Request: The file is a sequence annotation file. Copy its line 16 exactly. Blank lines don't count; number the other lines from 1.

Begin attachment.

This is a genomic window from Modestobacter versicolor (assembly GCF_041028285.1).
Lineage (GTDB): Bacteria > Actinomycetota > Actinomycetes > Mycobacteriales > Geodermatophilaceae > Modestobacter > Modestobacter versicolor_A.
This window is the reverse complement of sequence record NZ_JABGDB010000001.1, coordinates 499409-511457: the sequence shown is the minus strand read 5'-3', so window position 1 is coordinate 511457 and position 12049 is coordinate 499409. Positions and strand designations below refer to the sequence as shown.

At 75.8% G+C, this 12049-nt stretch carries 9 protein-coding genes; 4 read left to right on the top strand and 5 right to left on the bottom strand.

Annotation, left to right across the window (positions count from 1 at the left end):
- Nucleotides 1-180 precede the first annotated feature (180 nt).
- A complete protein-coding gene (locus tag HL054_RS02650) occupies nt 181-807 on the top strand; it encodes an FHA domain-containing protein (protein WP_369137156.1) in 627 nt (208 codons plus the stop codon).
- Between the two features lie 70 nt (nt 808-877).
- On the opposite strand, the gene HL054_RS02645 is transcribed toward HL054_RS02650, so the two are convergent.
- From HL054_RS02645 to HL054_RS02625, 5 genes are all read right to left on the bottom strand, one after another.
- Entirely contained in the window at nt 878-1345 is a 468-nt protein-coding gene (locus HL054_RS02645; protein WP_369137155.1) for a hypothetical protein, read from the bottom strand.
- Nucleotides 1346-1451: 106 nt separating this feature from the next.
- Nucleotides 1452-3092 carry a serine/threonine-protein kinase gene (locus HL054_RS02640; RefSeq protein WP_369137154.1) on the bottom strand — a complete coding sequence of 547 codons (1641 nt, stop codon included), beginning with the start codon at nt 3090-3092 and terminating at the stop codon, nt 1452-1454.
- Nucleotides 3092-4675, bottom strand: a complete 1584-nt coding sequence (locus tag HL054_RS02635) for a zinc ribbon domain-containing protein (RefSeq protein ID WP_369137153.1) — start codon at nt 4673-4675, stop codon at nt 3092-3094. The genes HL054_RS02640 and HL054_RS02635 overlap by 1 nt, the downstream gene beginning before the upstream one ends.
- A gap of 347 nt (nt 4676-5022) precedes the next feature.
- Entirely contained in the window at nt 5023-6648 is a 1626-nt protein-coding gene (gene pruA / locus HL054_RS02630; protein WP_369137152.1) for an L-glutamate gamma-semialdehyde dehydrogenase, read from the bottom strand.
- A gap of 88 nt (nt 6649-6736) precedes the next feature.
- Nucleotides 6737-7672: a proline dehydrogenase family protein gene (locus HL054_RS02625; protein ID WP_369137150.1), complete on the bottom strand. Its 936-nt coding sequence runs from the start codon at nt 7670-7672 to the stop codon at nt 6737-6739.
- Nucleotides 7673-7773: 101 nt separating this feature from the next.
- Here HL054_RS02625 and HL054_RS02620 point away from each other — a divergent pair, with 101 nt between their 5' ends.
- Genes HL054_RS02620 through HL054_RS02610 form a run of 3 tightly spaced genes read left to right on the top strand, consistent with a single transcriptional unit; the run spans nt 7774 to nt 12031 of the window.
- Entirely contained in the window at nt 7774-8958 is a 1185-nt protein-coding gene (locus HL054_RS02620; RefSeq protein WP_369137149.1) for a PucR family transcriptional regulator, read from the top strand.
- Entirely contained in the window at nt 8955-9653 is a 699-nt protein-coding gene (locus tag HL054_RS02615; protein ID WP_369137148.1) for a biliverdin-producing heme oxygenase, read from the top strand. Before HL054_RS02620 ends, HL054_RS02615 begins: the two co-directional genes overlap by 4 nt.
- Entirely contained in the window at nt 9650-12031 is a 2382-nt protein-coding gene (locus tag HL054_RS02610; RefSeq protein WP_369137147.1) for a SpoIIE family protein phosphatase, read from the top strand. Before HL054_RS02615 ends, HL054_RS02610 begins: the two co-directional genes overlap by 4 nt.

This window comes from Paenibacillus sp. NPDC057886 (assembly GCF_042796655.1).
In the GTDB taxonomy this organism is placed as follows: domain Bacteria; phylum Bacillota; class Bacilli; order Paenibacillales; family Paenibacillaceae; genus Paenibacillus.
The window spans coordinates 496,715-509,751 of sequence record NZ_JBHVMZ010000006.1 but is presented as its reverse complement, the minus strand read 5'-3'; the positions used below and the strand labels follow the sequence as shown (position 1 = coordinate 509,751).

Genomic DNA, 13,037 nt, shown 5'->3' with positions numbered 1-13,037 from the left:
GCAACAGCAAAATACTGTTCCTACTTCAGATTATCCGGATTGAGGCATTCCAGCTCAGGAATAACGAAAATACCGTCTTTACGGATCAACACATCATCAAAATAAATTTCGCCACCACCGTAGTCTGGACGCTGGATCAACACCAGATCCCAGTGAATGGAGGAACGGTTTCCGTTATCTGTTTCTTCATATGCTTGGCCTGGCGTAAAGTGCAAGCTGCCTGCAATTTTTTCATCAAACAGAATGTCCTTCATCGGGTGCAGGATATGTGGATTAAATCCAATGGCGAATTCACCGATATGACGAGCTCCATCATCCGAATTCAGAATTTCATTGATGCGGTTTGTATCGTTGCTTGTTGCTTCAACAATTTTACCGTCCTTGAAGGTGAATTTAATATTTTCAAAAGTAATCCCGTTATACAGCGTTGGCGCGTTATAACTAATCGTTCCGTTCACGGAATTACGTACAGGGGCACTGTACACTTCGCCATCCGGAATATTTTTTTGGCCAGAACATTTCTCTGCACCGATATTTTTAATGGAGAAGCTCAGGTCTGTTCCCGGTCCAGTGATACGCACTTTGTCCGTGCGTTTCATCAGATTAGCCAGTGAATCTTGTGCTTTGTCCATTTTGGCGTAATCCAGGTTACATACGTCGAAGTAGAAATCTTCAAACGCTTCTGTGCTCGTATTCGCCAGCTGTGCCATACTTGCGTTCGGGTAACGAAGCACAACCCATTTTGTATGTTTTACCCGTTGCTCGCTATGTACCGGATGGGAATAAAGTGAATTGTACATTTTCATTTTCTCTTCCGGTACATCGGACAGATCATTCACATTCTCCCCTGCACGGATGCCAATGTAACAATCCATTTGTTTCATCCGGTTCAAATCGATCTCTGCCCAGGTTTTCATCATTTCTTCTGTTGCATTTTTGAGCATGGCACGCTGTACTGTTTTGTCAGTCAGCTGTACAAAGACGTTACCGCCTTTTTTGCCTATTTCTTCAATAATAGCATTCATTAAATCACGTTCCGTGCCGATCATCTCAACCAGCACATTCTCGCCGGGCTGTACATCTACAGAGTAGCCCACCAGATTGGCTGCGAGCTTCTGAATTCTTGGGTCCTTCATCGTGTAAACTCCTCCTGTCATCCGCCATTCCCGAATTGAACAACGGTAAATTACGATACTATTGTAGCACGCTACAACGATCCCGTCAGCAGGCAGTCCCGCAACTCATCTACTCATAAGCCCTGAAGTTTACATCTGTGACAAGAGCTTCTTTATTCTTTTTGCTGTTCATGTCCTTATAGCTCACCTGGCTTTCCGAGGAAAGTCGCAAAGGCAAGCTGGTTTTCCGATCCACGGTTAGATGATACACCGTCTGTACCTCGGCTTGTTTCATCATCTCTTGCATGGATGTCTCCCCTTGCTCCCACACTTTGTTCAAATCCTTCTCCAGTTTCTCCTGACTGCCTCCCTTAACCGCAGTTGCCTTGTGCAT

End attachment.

- Entirely contained in the window at nt 5023-6648 is a 1626-nt protein-coding gene (gene pruA / locus HL054_RS02630; protein WP_369137152.1) for an L-glutamate gamma-semialdehyde dehydrogenase, read from the bottom strand.